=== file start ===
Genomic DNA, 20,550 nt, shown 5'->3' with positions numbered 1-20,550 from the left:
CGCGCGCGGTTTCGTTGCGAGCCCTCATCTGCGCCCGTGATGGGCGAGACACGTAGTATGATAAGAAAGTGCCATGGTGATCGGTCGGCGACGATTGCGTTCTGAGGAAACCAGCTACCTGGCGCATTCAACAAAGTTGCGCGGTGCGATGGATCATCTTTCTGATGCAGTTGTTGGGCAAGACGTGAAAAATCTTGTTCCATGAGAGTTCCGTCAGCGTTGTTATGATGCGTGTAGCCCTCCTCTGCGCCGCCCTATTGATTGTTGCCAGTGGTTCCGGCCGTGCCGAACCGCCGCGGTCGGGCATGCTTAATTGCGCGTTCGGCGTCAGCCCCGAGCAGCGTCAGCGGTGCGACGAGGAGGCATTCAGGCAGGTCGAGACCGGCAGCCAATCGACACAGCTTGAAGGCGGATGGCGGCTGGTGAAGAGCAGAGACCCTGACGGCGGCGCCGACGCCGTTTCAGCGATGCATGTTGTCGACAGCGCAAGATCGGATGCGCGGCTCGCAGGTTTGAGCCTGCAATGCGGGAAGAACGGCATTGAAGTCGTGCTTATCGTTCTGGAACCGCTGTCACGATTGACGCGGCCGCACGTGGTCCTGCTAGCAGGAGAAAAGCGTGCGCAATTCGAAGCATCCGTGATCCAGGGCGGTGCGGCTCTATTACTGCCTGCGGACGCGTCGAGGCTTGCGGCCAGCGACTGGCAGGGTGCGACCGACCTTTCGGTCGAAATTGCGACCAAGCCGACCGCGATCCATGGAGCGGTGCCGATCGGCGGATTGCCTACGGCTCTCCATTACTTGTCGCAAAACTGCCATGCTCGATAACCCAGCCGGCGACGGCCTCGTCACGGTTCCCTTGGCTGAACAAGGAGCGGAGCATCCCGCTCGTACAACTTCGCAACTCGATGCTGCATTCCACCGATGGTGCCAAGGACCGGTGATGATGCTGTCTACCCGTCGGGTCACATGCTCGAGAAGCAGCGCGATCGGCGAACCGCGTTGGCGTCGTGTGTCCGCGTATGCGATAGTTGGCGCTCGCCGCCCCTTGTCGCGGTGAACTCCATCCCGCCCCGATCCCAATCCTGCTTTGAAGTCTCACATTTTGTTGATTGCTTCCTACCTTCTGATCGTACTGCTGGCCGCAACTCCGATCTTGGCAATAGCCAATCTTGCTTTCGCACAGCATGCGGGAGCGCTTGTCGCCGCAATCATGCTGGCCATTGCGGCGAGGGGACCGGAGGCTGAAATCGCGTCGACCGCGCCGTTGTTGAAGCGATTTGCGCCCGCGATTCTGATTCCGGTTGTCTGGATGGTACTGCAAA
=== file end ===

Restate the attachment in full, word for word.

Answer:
Genomic DNA, 20,550 nt, shown 5'->3' with positions numbered 1-20,550 from the left:
CGCGCGCGGTTTCGTTGCGAGCCCTCATCTGCGCCCGTGATGGGCGAGACACGTAGTATGATAAGAAAGTGCCATGGTGATCGGTCGGCGACGATTGCGTTCTGAGGAAACCAGCTACCTGGCGCATTCAACAAAGTTGCGCGGTGCGATGGATCATCTTTCTGATGCAGTTGTTGGGCAAGACGTGAAAAATCTTGTTCCATGAGAGTTCCGTCAGCGTTGTTATGATGCGTGTAGCCCTCCTCTGCGCCGCCCTATTGATTGTTGCCAGTGGTTCCGGCCGTGCCGAACCGCCGCGGTCGGGCATGCTTAATTGCGCGTTCGGCGTCAGCCCCGAGCAGCGTCAGCGGTGCGACGAGGAGGCATTCAGGCAGGTCGAGACCGGCAGCCAATCGACACAGCTTGAAGGCGGATGGCGGCTGGTGAAGAGCAGAGACCCTGACGGCGGCGCCGACGCCGTTTCAGCGATGCATGTTGTCGACAGCGCAAGATCGGATGCGCGGCTCGCAGGTTTGAGCCTGCAATGCGGGAAGAACGGCATTGAAGTCGTGCTTATCGTTCTGGAACCGCTGTCACGATTGACGCGGCCGCACGTGGTCCTGCTAGCAGGAGAAAAGCGTGCGCAATTCGAAGCATCCGTGATCCAGGGCGGTGCGGCTCTATTACTGCCTGCGGACGCGTCGAGGCTTGCGGCCAGCGACTGGCAGGGTGCGACCGACCTTTCGGTCGAAATTGCGACCAAGCCGACCGCGATCCATGGAGCGGTGCCGATCGGCGGATTGCCTACGGCTCTCCATTACTTGTCGCAAAACTGCCATGCTCGATAACCCAGCCGGCGACGGCCTCGTCACGGTTCCCTTGGCTGAACAAGGAGCGGAGCATCCCGCTCGTACAACTTCGCAACTCGATGCTGCATTCCACCGATGGTGCCAAGGACCGGTGATGATGCTGTCTACCCGTCGGGTCACATGCTCGAGAAGCAGCGCGATCGGCGAACCGCGTTGGCGTCGTGTGTCCGCGTATGCGATAGTTGGCGCTCGCCGCCCCTTGTCGCGGTGAACTCCATCCCGCCCCGATCCCAATCCTGCTTTGAAGTCTCACATTTTGTTGATTGCTTCCTACCTTCTGATCGTACTGCTGGCCGCAACTCCGATCTTGGCAATAGCCAATCTTGCTTTCGCACAGCATGCGGGAGCGCTTGTCGCCGCAATCATGCTGGCCATTGCGGCGAGGGGACCGGAGGCTGAAATCGCGTCGACCGCGCCGTTGTTGAAGCGATTTGCGCCCGCGATTCTGATTCCGGTTGTCTGGATGGTACTGCAAA